But even in “shonen” fictions (intended for boys) like “Dragon Ball”, almost always the actions of characters who cannot control their impulses are repudiated: Master Roshi, for example, is from the first series of Goku and company , plain and simple a pervert. “The limits that the rest of the characters put on Master Roshi were part of my Comprehensive Sex Education. He is the old page … disowned for his actions and fiction shows it. It’s part of the story, “the journalist Florencia Alcaraz analyzed on Twitter, adding that” my 8-year-old nephew now watches Dragon Ball and understands it perfectly. Master Roshi’s actions ignite his alerts of an adult world that may be a threat to him. He doesn’t like the things he does and his idol isn’t the old page … it’s Goku ”.

For the LatFem journalist, the censorship of the series “does not open a debate, it polarizes it.” “This is a problem for everyone and it goes beyond the Ministry because the reading is that ‘feminists’ censor. We need more responsibility with the time and the huge and powerful movement that we built that put them there, less literalism and more connection with reality ”, he closed his thread.

Roshi receives: for many, Roshi was always set limits

THE ROLE OF TEVE

In short, the path of censorship does not seem to have an end: shouldn’t it be necessary to eliminate all Disney fictions, all the fairy tales that contributed to the construction of gender stereotypes with their passive princesses? Doesn’t eliminating them mean denying the past instead of confronting and discussing it? And what about violent shows? Do they also have to be removed? What values ​​do we want, and who decides?

Censorship underestimates the viewer, because it considers that it is not he who can decide. And what is more, he thinks that television is brainwashing, when not only is there always resistance, an active viewer interpreting and being critical of what he sees, but also that the media are, in any case, only a factor in the formation of each viewer: media representations are important, and that is why they have become a very important aspect of the struggle of women, sexual dissidents and ethnic minorities who want to see themselves represented on the screen stripped of stereotypes that oppress them and narrow their horizon of possibilities , of dreams (and more and more fictions reflect this desire for responsible and inclusive representation), but it is only one aspect of the real.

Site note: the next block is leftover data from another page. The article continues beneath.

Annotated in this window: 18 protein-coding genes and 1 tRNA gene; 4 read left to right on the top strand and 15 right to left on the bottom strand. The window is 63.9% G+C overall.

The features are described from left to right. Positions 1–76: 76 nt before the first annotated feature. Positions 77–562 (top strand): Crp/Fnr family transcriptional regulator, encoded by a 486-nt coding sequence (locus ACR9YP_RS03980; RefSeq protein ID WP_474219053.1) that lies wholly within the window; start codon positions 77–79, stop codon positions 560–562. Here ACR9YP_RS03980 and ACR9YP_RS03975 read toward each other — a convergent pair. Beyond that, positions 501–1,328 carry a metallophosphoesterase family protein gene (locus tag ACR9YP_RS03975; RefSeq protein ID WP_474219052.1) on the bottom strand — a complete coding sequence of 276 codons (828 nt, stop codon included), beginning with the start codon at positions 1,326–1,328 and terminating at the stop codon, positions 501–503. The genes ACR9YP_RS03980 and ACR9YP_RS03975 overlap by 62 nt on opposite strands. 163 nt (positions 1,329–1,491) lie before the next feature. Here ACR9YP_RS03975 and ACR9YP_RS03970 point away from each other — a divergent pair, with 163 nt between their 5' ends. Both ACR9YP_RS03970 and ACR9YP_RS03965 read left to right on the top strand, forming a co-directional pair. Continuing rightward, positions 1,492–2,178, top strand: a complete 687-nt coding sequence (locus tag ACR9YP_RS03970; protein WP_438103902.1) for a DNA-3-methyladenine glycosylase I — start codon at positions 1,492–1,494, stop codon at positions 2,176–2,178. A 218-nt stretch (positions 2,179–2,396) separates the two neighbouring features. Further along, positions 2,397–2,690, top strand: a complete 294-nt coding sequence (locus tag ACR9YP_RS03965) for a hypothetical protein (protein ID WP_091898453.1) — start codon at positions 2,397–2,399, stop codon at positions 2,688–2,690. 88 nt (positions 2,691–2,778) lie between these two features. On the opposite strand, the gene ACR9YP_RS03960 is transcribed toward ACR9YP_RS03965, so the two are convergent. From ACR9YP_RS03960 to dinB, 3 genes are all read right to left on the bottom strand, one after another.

“TV is not the main educator of the boys, because they are not even the parents, who are the most important educational nucleus. School, the media or classmates also exert their influence on boys and girls. For this reason, many other factors come into play when initiating sexual relations ”, explained to EL DIA Mariana Passaro, a psychologist from La Plata specializing in adolescence, when a few years ago the controversy over sexuality broke out on the screen.

What to do, then, with Roshi? What do we do with that teacher who at the time of milk decides to try to abuse a cat transformed into a woman? Do we control the content or not? With the dilemma raised in the networks and the media this week, a debate that seems to reproduce the debates around the political model in Argentina and also other discussions around freedoms and morals, the role of the ESI took hold as a potential guide for the young people through the turbulent sea of ​​representations that fiction makes about sexuality, and that often reproduces oppressive and violent structures (such as Roshi … or Francella): in Argentina since 2006 we have had the law that obliges schools to provide sex education in their classrooms, although this right is not guaranteed in all educational settings. “That”, as Emilia Ruiz de Olano and Ana Montes wrote, “creates a void that young people tend to fill by themselves, often in a hidden way”.